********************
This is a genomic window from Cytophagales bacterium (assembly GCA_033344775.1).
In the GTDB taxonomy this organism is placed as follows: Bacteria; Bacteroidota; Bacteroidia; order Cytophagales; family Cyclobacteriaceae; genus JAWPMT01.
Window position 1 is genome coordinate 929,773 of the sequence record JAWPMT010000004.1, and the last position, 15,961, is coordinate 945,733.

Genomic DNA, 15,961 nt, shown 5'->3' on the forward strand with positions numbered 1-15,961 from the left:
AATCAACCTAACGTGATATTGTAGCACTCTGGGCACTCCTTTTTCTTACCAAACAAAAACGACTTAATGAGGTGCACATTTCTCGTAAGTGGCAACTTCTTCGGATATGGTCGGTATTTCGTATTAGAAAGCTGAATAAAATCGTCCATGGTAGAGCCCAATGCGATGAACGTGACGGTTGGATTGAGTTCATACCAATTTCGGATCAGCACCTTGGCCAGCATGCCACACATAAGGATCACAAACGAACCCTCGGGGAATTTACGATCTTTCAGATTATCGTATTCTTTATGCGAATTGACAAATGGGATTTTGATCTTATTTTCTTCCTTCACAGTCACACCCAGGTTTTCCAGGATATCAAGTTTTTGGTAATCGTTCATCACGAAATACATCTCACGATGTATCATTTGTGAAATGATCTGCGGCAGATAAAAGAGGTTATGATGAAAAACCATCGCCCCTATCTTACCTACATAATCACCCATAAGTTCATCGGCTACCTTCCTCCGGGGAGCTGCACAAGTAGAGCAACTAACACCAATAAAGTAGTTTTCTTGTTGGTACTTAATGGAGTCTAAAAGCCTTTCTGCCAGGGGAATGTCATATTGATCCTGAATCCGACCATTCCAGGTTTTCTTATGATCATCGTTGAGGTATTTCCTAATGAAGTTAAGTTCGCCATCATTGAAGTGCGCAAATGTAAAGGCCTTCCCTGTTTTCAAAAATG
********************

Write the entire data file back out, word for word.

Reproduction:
This is a genomic window from Cytophagales bacterium (assembly GCA_033344775.1).
In the GTDB taxonomy this organism is placed as follows: Bacteria; Bacteroidota; Bacteroidia; order Cytophagales; family Cyclobacteriaceae; genus JAWPMT01.
Window position 1 is genome coordinate 929,773 of the sequence record JAWPMT010000004.1, and the last position, 15,961, is coordinate 945,733.

Genomic DNA, 15,961 nt, shown 5'->3' on the forward strand with positions numbered 1-15,961 from the left:
AATCAACCTAACGTGATATTGTAGCACTCTGGGCACTCCTTTTTCTTACCAAACAAAAACGACTTAATGAGGTGCACATTTCTCGTAAGTGGCAACTTCTTCGGATATGGTCGGTATTTCGTATTAGAAAGCTGAATAAAATCGTCCATGGTAGAGCCCAATGCGATGAACGTGACGGTTGGATTGAGTTCATACCAATTTCGGATCAGCACCTTGGCCAGCATGCCACACATAAGGATCACAAACGAACCCTCGGGGAATTTACGATCTTTCAGATTATCGTATTCTTTATGCGAATTGACAAATGGGATTTTGATCTTATTTTCTTCCTTCACAGTCACACCCAGGTTTTCCAGGATATCAAGTTTTTGGTAATCGTTCATCACGAAATACATCTCACGATGTATCATTTGTGAAATGATCTGCGGCAGATAAAAGAGGTTATGATGAAAAACCATCGCCCCTATCTTACCTACATAATCACCCATAAGTTCATCGGCTACCTTCCTCCGGGGAGCTGCACAAGTAGAGCAACTAACACCAATAAAGTAGTTTTCTTGTTGGTACTTAATGGAGTCTAAAAGCCTTTCTGCCAGGGGAATGTCATATTGATCCTGAATCCGACCATTCCAGGTTTTCTTATGATCATCGTTGAGGTATTTCCTAATGAAGTTAAGTTCGCCATCATTGAAGTGCGCAAATGTAAAGGCCTTCCCTGTTTTCAAAAATG